The CIA’s Education Department was particularly affected by COVID-19 from the first announcement of the global pandemic. It acted quickly to advise the Board on contract deferrals and cancellations with external vendors such as hotels, meeting venues, and speaker contracts to minimize any potential negative financial consequences for the Institute. It turned its attention to re-engineering all education and professional development programs for online delivery and sourced new suppliers.

“We leveraged existing technology while working closely with our volunteer partners at all levels of the organization to ensure smooth delivery, without sacrificing the quality of content or experience for attendees,” recounts Alicia Rollo, Director, Education and International Affairs at the CIA. “The scale of our achievements as a small but resourceful and resilient team were impressive. The changes brought about by COVID-19 will have permanent positive effects on the way we deliver education and professional development programs.”

A Presidential term like no other

Michel St-Germain, CIA President, had a unique presidential experience with limitations due to the pandemic but made the most of the new normal. He related, “Like many, I self-isolated with my partner, without contact with my children and grandchildren. But this lack of in-person contact was replaced by numerous Zoom meetings with our President-Elect and Immediate Past President, Board members, the CIA Head Office staff, and the numerous volunteers,” he says. “I would like to thank everyone for their support and their dedication to the profession. I know that for many of us, working at home without in-person contact with our friends, family, and colleagues has not been easy.”

Michel also praised the CIA for its continued support for actuaries in their responsibilities and its continued protection of the public. Insurance companies have continued to play their role and assume their risks. Pension plans are well managed, and Canadians can count on this source of income in retirement. Regulators too have benefited from the advice of actuaries.

He notes, “The pandemic has shown the importance of managing risks well. We will soon be in the aftermath of the pandemic when risk management experts will have an important role. Interest rates are impossible to predict.” He forecasts that “Technology will revolutionize the distribution of financial products. Canadians will change their work habits and the financial system will have to adapt and rely on actuaries.”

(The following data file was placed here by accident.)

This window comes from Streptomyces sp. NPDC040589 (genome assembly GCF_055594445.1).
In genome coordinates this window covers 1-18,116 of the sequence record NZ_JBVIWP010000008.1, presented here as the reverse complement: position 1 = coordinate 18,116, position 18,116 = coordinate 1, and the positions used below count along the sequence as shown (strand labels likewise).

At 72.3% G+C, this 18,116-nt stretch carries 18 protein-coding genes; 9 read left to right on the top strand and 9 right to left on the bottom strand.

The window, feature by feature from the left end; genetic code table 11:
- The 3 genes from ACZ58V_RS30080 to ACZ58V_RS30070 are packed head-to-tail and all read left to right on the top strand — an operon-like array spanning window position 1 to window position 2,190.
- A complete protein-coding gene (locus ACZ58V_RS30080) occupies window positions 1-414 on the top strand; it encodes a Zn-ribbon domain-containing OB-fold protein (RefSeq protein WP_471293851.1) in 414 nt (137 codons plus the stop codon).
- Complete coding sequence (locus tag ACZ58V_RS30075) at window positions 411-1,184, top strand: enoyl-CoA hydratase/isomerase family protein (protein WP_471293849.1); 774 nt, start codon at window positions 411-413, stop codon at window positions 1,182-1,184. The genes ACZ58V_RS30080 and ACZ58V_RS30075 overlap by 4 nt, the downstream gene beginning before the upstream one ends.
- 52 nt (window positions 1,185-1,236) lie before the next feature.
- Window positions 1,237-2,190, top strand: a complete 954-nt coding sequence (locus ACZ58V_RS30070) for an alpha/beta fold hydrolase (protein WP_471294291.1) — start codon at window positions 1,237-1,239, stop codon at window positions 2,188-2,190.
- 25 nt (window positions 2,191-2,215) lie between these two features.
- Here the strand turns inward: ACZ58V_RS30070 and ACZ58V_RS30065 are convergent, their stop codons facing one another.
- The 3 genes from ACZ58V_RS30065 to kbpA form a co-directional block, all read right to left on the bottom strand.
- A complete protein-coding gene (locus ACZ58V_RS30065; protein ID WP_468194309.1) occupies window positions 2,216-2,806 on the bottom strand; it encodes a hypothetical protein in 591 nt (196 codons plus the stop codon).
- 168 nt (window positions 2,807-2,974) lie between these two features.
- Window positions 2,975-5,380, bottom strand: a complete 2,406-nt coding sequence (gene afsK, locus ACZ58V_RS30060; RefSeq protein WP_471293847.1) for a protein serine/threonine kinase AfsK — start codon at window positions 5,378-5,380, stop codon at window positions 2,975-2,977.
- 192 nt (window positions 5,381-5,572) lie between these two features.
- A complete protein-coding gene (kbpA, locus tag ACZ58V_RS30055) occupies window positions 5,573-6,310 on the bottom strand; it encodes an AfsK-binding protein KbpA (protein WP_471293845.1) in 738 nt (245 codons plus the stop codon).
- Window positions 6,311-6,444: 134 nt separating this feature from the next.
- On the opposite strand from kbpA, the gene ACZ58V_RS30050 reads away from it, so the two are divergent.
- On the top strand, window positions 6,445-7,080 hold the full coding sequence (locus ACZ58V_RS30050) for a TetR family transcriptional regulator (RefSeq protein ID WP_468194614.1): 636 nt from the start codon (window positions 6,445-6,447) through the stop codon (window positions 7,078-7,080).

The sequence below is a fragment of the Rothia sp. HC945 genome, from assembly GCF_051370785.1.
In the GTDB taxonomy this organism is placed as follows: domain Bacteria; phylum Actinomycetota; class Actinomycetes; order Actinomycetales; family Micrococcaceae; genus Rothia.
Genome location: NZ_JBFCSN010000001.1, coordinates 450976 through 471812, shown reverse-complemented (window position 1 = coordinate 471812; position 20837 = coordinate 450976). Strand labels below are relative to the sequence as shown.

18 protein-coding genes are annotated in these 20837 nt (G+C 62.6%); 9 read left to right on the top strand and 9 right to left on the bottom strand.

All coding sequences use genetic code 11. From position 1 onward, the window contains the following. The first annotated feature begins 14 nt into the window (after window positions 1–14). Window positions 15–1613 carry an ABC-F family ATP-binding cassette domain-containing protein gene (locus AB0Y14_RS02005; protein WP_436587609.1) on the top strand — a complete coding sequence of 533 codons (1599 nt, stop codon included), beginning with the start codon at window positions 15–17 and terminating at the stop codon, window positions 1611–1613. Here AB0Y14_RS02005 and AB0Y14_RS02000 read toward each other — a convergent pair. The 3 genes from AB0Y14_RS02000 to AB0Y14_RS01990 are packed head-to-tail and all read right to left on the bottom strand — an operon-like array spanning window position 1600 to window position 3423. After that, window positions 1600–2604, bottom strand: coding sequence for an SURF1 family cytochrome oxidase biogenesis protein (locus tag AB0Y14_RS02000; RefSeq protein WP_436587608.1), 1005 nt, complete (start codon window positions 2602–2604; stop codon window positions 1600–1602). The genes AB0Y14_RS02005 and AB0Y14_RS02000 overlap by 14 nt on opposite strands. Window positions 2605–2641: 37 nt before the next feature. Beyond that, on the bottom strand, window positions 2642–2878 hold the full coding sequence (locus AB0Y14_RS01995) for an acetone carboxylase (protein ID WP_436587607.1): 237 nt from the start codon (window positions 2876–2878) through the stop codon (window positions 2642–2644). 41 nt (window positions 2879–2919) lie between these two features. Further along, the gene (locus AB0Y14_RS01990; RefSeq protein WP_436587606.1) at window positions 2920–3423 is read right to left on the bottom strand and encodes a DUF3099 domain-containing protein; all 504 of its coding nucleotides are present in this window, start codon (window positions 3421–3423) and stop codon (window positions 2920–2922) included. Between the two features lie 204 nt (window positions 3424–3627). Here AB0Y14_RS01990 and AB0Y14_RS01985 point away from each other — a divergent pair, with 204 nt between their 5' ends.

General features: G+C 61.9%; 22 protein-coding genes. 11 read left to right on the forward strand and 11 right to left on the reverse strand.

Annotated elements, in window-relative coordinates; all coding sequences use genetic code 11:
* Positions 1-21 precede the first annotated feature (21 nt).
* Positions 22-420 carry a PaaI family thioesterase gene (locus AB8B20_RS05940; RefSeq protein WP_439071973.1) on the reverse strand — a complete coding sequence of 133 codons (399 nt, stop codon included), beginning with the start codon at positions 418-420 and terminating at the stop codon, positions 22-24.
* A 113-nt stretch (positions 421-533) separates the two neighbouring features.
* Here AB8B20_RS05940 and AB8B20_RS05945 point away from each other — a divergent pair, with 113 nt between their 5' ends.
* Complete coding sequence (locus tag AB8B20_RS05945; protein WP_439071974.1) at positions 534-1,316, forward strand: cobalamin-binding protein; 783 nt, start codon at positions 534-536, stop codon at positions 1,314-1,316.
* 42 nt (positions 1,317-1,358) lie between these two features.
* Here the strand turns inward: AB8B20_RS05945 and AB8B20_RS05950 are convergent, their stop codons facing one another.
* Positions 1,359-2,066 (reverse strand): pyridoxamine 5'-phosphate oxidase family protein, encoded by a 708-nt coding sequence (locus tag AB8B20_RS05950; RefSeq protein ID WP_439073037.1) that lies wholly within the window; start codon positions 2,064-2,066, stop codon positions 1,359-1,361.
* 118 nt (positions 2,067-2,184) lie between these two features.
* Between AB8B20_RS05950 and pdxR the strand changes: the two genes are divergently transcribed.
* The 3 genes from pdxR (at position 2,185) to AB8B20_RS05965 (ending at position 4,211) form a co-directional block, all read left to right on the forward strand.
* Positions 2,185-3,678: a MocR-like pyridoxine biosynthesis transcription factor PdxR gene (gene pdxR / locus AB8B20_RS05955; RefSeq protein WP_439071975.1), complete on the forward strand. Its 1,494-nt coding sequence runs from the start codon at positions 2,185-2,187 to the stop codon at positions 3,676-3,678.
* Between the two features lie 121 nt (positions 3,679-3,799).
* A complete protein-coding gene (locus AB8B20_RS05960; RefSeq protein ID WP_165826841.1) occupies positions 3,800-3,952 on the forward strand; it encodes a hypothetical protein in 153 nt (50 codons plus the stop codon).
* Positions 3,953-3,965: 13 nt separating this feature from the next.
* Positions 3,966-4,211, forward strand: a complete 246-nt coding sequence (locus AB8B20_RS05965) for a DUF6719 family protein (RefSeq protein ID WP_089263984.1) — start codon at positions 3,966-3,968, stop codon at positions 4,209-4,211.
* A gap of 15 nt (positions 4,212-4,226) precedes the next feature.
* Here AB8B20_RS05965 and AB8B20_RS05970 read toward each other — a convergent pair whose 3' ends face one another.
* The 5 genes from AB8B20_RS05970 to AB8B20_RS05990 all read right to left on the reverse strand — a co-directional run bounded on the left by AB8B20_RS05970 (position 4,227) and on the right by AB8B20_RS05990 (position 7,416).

A message of hope

COVID-19 will leave a lasting legacy on our society. It has been a reality check on the complex ways in which we have become so interconnected and interdependent on each other, and on our planet and its living ecosystems. However, despite the otherwise bleak picture of the year, there have been signs of hope, benevolence, and solidarity. We saw businesses innovating to keep food and goods flowing during several waves of lockdown. We supported non-profit organizations and local businesses who served those in need, and multiple vaccines were developed in record time through international collaboration.

“Within the first days of the global pandemic we turned on a dime together to re-engineer our delivery of programs and services to meet the needs of our stakeholders.”

Michel Simard, CIA Executive Director

Michel Simard leaves us with a message of hope: “Let us retain the ultimate lessons that COVID-19 has taught us: that we should preciously guard and savour our time with loved ones, family, friends, and colleagues. Life goes on. Never lose faith that we are stronger and more successful united and that together we will conquer the challenges that face us.”


This is the first of five articles from Together, Apart: 2020-2021 CIA Annual Report. Read the next article, Evolving education for an evolving profession.